10 responses

  1. quietmarc
    January 30, 2012

    I identify as gay, and all of my sexual relationships have been with men, but I feel like there is an element of bisexuality in me as well, so I’m sympathetic to the idea of the sexual continuum, or even a “field” with many axes, where everybody sort of occupies their own space (and, heck, why not, may move around in this field throughout their lives). Sexuality itself is so complicated and multi-faceted that I have a hard time thinking of it as a strict either-or situation. While I fully believe that there are “100% gay” or “100% straight” people out there, I think that just happens to be where they landed, and that there’s likely a lot of people who are, say, “98% gay” or whatever.

    I identify myself as a gay man, though, mainly because that is where I feel most comfortable in the standard categories, and there are very, very few situations where I could see myself having a sexual relationship with a woman.

    I do think that this is an area where our culture could really be more flexible and nuanced in its thinking.

  2. Elly
    January 30, 2012

    It’s interesting to me, a person who is just becoming a member of this community, to see this topic under discussion. Since I came out as bi I experienced fluctuation. It seriously changed on a daily basis whether I was more attracted to one or the other, or if it was approximately equal. It was just normal for me that it fluctuated. I was discovering myself and rolling with the punches, as they say.

    I consider myself pansexual now, and all it means to me is that gender isn’t a deciding factor in my attractions, and I have been attracted to varied trans people at varied parts of their transition.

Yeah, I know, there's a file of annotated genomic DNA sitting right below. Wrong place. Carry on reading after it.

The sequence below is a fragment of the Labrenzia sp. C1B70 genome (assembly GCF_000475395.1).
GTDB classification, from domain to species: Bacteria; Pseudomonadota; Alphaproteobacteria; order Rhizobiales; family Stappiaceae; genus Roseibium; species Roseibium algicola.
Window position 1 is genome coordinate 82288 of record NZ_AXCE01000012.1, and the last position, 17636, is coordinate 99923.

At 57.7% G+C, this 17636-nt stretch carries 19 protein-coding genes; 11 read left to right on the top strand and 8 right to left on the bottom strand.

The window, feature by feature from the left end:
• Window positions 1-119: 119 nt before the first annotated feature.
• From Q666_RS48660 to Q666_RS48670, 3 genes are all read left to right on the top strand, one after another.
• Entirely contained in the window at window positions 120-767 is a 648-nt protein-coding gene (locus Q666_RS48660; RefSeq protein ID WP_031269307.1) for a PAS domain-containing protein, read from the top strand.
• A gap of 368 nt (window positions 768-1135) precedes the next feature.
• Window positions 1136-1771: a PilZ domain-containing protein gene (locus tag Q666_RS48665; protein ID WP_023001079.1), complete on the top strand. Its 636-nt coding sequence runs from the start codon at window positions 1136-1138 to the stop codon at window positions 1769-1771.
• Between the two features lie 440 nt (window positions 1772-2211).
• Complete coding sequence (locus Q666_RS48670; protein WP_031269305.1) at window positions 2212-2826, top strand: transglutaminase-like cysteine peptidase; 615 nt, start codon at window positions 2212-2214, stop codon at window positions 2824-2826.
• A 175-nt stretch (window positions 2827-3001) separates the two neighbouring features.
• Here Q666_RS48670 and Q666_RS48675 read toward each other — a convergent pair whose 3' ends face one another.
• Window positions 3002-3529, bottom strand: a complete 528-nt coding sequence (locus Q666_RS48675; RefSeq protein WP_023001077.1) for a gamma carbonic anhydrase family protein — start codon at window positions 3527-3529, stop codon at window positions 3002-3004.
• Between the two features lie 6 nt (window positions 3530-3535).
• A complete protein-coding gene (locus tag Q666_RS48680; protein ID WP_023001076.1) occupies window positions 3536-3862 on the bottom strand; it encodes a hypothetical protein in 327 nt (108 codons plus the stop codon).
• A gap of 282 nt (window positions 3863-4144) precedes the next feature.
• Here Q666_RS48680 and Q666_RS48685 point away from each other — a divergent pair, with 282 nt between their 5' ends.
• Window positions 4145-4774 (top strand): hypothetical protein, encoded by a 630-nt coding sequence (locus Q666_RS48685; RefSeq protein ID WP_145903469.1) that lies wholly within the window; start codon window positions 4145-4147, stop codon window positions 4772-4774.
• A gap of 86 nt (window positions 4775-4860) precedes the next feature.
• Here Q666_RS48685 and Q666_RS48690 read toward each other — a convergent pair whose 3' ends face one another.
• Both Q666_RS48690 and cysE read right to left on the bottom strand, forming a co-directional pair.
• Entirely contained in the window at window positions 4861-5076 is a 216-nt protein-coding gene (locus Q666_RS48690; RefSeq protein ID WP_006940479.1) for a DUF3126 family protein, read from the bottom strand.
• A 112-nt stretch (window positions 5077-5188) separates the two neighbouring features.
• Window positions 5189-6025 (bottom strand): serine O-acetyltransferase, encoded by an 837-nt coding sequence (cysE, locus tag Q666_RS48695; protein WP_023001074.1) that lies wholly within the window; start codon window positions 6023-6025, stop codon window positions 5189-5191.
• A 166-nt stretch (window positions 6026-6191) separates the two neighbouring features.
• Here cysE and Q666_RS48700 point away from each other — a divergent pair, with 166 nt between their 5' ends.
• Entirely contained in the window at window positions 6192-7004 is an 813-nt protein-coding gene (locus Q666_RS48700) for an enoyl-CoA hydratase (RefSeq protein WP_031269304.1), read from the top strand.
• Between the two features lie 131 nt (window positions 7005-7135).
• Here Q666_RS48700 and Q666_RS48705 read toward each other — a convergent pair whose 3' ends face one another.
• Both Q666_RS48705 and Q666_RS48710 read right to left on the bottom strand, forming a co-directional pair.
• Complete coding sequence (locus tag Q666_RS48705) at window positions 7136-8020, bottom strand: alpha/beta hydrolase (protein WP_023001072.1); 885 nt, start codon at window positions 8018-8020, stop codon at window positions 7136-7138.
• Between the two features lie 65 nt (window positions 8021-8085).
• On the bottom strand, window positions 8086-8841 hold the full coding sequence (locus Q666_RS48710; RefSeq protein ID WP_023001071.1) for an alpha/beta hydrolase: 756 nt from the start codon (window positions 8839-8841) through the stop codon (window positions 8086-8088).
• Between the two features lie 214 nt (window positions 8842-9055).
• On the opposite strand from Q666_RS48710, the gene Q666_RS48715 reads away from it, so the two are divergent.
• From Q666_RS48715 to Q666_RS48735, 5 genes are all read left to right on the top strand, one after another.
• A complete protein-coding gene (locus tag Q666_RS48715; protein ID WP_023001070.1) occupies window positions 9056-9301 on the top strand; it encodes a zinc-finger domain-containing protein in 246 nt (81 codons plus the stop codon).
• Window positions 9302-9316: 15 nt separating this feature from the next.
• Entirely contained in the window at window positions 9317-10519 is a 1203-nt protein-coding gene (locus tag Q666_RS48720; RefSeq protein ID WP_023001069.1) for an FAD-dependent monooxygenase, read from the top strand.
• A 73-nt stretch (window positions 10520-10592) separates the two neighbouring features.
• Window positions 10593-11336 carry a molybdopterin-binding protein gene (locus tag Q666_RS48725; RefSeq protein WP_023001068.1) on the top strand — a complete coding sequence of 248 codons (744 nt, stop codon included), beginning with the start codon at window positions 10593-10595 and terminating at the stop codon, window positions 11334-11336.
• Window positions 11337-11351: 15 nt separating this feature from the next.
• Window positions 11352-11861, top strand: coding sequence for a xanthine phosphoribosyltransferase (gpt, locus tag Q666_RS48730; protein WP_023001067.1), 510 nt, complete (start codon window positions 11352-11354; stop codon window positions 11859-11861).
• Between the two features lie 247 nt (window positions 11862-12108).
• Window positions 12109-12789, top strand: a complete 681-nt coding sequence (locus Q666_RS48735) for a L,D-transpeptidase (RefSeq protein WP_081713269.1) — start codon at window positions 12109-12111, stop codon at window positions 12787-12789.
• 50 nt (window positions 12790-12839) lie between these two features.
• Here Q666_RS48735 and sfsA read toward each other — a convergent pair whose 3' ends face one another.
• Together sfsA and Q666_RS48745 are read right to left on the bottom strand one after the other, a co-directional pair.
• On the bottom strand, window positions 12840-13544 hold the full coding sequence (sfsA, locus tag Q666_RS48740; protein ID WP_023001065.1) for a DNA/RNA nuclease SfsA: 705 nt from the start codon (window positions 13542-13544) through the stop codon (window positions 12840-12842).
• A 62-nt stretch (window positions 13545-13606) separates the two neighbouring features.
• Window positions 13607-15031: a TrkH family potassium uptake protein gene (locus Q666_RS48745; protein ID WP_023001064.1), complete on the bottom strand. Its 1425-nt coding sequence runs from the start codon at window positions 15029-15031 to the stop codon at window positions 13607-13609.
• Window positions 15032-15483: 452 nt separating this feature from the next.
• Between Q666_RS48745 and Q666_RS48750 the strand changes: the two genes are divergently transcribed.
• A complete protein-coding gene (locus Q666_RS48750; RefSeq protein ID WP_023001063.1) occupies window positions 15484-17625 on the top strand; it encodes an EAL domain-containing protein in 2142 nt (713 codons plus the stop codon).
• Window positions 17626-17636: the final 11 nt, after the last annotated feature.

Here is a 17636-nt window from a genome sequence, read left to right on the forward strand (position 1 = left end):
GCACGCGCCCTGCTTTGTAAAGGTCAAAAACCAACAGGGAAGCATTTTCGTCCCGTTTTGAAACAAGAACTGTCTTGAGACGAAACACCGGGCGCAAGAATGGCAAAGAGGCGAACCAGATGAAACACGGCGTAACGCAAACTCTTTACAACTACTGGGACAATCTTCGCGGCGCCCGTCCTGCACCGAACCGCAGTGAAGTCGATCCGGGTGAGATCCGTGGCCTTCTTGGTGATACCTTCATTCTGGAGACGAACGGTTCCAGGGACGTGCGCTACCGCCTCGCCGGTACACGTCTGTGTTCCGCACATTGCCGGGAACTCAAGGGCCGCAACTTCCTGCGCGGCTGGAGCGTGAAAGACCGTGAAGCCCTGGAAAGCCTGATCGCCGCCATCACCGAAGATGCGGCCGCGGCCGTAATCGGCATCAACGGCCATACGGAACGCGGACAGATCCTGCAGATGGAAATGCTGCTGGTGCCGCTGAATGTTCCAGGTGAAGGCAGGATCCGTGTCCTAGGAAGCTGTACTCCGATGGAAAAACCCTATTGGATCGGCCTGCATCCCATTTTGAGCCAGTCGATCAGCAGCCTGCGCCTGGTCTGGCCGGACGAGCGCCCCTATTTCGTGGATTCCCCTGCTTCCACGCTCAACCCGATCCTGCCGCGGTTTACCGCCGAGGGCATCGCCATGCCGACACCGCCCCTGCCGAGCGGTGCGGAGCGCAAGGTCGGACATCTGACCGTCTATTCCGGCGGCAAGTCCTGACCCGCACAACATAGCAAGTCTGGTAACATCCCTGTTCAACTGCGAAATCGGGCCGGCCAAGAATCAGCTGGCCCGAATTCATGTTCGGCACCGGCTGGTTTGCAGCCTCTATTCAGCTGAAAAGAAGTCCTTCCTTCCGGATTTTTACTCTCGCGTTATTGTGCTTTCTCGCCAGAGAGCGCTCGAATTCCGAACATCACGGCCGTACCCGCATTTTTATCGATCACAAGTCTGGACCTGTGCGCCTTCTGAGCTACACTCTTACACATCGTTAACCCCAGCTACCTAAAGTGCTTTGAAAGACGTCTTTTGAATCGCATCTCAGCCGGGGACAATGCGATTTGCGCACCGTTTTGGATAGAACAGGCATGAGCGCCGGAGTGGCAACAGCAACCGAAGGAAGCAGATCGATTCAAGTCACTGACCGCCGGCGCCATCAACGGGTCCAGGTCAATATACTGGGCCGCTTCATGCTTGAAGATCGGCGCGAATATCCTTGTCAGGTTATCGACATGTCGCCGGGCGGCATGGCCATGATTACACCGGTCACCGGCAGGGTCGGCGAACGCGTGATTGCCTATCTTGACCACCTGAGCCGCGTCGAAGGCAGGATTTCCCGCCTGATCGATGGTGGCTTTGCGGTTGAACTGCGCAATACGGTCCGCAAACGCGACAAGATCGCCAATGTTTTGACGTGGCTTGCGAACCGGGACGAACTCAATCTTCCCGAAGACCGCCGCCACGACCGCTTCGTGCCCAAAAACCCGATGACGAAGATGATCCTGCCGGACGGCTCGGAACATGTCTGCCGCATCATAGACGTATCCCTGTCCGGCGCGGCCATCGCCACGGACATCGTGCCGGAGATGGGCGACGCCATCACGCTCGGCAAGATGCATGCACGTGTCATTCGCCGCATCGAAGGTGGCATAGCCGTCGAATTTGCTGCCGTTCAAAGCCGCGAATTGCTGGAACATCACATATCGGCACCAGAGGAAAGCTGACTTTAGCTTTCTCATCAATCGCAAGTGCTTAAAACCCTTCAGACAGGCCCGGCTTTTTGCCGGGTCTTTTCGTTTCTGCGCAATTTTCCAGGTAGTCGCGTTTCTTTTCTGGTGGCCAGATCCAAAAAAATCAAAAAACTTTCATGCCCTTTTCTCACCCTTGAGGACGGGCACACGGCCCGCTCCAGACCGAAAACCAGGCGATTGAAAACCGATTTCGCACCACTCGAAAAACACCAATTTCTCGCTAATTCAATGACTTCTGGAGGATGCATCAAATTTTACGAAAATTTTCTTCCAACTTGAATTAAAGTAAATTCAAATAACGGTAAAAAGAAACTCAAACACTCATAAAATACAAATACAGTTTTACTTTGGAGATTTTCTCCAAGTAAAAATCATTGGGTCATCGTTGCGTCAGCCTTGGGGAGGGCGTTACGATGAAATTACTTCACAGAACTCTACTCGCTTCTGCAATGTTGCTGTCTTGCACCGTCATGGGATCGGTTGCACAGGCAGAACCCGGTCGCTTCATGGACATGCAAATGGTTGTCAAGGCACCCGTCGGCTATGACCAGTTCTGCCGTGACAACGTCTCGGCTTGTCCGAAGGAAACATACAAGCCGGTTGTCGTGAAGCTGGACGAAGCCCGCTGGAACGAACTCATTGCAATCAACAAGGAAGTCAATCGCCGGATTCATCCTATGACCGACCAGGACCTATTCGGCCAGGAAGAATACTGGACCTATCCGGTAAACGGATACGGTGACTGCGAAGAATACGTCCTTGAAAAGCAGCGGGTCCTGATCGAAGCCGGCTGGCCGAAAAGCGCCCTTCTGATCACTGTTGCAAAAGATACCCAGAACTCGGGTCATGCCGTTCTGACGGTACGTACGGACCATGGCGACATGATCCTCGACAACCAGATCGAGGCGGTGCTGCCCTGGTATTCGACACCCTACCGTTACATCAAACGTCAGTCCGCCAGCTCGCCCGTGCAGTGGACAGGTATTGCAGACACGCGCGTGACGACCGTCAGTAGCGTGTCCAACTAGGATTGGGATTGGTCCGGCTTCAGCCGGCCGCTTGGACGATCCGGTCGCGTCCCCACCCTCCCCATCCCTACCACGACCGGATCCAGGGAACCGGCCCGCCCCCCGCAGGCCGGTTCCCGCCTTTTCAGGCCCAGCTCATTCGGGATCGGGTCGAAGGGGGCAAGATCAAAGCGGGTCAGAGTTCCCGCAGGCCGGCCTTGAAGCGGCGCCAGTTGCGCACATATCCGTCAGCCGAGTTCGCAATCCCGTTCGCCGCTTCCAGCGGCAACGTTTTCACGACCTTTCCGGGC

Although, I’m sort of in a flux all the time in multiple ways. I’m in a relationship with a cis male, but I’m more attracted to other people sometimes. (Almost never another man and I never act on it.) I also consider myself androgynous and I sort of fluctuate in my gender identity, though I present as female (my biological gender) almost 100% of the time.

    I’m basically a big ball of wibbly-wobbly identities, and it’s totally cool with me.

  3. hikeru
    January 30, 2012

    I like to consider myself a bisexual intellectualsexual, because while gender matters very little to me I need to find a person’s brain sexy to be truly attracted to them, physically or mentally. I’m extremely comfortable with this identification, though sometimes I get weird looks in conversation. I do wonder if intellectualsexual is actually considered a thing or if its just a cool word I picked up somewhere?

    • rosewater
      February 5, 2012

      I feel that way too!

      At school, people always ask “Would you still date a girl if she didn’t shave?” or “Would you dump a guy who used makeup?”. They look pretty shocked when I say I couldn’t care less. Physical attraction should *always* come second to personality in relationships, in my opinion. Why should I have a say in what my partner wants to do with their body? And why on Earth would I want to make them feel uncomfortable about it? (Exception: if I feel they are harming their body, I may be more resistant.)

  4. Xanthe
    January 30, 2012

    Bisexual erasure, or the assumption that you’re gay or lesbian when in a long-term relationship with a same-sex partner, or straight when with a opposite-sex partner happens all the time, and from both directions: I can remember hearing biphobic shit from gay guys about how you can’t ever trust bisexuals, which got to be a self-fulfilling prophecy with one same-sex partner who became paranoid over the issue of trust and subjected me to all sorts of emotional abuse. (Guess what happens if you don’t trust your partner? It fucks up your relationship.)